Over three-quarters (76 per cent) of UK drivers would feel less secure if digital car keys become the norm, new research suggests.
After the announcement that the U.S. Patent and Trademark Office awarded Apple a patent on controlling a vehicle using a portable device, leasing broker, Leasing Options, surveyed Britain to discover how drivers would feel about switching the traditional car key to a digital alternative.
Unlike existing digital entry systems, the new design would see two devices involved; one primary device which could pass a digital signal onto a second gadget, perhaps an iPhone or Apple Watch within the car, that would then be used to unlock it.
When asked whether they would feel more secure with a physical or digital car key, 92 per cent of over 65s backed the physical car key. People in Central England were also uneasy with the idea of a digital key, with 86 per cent opting to keep hold of their keys. Physical car keys remain the preferred option for a number of reasons, with the threat of digital hacking and failing technology the main turn-offs for drivers using a digital alternative.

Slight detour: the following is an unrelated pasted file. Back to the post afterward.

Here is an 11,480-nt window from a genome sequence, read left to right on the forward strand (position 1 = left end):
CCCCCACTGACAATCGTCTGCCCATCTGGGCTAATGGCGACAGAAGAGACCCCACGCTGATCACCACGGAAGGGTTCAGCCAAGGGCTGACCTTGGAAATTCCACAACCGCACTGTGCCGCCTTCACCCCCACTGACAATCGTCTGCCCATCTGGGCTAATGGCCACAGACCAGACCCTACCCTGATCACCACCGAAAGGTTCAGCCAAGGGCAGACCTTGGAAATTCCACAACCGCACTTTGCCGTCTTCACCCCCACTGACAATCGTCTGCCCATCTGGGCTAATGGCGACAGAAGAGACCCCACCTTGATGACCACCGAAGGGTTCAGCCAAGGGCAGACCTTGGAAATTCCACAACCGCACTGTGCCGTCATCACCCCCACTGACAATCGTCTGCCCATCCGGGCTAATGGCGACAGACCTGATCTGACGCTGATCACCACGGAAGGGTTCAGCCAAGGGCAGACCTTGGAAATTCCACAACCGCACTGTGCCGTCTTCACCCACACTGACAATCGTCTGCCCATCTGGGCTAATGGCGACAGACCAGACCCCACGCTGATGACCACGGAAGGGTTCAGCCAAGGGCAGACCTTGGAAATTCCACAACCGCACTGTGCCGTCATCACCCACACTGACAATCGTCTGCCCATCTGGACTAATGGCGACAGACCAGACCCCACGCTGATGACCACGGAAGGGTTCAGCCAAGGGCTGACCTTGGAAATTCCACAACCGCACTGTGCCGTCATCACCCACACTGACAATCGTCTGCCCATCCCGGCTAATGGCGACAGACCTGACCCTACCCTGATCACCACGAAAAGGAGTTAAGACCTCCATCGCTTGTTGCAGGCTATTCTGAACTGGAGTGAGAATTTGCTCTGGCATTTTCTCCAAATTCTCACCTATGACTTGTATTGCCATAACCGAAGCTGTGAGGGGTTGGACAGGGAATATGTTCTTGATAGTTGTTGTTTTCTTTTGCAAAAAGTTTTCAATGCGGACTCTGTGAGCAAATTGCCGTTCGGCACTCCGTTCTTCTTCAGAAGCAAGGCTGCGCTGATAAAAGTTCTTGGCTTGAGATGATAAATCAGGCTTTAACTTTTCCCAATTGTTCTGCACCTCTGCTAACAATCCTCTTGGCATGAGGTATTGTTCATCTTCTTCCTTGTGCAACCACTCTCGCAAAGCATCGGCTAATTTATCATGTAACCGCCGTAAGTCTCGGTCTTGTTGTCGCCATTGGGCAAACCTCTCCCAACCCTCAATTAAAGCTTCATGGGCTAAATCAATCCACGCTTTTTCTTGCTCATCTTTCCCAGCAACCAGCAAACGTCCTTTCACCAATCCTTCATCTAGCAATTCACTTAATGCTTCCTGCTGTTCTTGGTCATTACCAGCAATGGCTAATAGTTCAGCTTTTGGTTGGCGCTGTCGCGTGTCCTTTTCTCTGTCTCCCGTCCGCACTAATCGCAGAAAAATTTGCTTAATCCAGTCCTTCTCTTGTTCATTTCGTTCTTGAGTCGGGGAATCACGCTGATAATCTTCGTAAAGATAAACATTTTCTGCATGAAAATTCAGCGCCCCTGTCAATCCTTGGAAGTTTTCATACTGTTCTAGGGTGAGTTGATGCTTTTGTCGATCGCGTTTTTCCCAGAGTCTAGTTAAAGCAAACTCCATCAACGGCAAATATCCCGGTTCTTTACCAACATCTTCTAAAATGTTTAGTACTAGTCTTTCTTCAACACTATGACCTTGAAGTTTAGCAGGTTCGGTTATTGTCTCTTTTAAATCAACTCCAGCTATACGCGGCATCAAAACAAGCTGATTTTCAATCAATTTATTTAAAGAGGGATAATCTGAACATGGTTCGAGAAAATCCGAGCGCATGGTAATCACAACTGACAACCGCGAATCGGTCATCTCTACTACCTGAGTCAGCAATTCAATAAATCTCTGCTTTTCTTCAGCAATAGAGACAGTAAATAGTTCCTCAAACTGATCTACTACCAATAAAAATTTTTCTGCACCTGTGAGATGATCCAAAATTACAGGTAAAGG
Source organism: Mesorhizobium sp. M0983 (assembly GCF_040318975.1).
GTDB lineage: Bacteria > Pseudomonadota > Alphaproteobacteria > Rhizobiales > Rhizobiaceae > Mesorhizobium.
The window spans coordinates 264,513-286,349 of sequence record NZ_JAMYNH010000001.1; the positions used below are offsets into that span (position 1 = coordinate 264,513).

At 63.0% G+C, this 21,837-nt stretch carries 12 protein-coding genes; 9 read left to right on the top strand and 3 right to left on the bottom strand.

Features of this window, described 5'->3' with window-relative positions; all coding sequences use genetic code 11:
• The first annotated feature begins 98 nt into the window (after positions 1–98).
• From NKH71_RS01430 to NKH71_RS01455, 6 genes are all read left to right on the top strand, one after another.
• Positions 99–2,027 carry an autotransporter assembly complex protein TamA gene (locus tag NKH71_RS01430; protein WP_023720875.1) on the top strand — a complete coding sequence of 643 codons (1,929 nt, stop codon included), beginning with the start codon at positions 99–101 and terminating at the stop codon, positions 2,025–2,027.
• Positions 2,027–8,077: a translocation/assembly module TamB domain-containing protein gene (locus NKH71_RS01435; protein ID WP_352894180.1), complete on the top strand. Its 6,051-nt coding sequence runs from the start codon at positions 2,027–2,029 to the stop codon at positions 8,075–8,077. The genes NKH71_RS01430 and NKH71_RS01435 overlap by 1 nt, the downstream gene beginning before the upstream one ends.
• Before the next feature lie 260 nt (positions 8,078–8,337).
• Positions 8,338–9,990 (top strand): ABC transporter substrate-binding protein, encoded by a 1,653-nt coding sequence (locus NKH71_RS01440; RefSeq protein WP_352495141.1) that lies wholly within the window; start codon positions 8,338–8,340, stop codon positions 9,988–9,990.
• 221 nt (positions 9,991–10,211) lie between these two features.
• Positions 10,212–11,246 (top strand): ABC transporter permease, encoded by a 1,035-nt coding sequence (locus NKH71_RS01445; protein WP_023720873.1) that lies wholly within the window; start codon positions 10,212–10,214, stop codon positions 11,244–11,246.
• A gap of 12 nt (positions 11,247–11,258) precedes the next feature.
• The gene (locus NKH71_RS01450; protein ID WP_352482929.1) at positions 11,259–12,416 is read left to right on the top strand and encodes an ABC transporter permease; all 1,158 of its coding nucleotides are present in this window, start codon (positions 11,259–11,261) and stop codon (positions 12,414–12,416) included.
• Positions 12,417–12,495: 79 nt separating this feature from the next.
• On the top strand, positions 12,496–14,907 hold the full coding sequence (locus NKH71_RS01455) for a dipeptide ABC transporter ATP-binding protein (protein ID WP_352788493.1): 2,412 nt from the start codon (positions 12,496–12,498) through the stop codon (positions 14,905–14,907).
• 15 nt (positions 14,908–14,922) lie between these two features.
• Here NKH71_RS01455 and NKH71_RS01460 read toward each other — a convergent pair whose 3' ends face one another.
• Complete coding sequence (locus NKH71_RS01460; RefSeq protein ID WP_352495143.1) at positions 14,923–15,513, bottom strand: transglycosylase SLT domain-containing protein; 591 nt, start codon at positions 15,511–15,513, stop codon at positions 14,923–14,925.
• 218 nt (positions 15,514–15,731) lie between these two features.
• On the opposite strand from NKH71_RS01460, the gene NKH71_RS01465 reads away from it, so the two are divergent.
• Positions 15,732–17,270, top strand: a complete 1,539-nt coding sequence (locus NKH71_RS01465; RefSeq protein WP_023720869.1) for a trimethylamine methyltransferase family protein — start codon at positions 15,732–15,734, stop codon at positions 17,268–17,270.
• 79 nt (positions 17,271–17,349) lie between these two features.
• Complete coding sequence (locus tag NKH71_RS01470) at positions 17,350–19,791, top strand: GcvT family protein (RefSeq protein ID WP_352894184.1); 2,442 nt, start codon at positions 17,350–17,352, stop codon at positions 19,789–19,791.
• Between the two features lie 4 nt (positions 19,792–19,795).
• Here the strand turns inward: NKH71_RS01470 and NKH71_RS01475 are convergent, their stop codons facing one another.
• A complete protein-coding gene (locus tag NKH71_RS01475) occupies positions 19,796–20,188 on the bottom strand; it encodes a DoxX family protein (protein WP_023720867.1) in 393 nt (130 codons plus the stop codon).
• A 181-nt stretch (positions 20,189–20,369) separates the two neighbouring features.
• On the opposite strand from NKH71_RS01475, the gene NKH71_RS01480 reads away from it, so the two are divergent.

However, the results show almost a quarter (24 per cent) of motorists feel confident in bringing more digital into their lives. Those aged 25-34 were the keenest to see the introduction of digital car keys, with 39 per cent admitting they would feel more secure if everything was on their phone.
The simplicity and ease of having the key on your phone was one benefit highlighted, while one respondent wanted to keep up with the times saying: “It’s the future. Everything will be on your phone.”
Survey spokesman, Nigel Brain, said: “As a nation we now do everything on our smartphones, from booking holidays to checking our bank statements, so it’s interesting to see just how reluctant we are about ditching our physical keys.
“As with most things, it will be a case of getting used to something new and we’re likely to see attitudes change over time. However, as security is such a key factor, it’s important to know the details before switching to digital.”